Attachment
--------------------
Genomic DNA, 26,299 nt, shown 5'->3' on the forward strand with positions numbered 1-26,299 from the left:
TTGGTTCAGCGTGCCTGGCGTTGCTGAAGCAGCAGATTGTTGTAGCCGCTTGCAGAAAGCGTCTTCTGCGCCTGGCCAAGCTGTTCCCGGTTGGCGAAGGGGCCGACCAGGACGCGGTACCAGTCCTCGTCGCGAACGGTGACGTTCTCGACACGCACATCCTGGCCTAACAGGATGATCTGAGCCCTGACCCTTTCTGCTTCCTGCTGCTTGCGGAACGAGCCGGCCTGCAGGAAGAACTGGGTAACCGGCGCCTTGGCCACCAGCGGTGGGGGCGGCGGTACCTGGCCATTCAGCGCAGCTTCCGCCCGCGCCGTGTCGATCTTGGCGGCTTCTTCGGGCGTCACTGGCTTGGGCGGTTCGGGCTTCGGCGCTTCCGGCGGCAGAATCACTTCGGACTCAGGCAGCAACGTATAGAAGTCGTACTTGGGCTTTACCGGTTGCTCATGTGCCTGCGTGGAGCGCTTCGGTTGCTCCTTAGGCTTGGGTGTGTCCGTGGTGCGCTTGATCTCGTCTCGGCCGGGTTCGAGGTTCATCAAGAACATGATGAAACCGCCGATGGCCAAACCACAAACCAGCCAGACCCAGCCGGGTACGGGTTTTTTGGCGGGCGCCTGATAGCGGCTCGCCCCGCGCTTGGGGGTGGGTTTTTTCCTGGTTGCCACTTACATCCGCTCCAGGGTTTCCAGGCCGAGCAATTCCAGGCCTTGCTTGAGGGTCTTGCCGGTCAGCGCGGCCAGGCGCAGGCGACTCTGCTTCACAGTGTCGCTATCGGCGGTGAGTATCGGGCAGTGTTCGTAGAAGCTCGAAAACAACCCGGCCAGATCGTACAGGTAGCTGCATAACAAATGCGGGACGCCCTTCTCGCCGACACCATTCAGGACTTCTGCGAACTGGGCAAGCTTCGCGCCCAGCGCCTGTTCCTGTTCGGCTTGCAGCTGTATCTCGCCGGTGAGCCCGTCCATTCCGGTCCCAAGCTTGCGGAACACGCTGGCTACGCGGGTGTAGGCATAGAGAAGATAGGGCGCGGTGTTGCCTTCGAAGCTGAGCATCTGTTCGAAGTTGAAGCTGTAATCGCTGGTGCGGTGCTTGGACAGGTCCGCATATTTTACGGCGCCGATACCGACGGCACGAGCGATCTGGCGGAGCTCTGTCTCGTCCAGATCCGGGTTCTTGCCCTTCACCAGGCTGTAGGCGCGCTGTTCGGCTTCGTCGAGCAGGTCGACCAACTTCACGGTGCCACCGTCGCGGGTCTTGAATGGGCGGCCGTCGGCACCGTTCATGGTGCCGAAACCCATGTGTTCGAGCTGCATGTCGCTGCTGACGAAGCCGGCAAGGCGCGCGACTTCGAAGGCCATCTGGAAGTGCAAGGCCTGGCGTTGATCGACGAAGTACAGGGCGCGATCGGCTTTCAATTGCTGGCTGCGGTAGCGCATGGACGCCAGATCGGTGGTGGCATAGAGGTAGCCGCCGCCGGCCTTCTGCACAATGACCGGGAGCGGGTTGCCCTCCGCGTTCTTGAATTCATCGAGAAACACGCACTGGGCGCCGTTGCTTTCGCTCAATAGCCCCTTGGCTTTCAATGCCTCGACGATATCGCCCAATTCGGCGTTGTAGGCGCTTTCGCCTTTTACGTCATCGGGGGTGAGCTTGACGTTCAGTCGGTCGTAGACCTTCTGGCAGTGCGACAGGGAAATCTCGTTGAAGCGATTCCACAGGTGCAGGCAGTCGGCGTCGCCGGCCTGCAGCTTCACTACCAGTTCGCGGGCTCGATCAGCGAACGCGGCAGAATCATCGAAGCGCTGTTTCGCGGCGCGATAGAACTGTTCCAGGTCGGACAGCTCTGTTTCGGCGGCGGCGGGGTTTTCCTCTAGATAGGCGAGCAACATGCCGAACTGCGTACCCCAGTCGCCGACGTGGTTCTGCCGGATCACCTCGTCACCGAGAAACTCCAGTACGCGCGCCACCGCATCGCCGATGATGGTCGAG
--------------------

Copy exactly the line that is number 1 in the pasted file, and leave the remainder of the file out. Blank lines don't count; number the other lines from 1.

Genomic DNA, 26,299 nt, shown 5'->3' on the forward strand with positions numbered 1-26,299 from the left: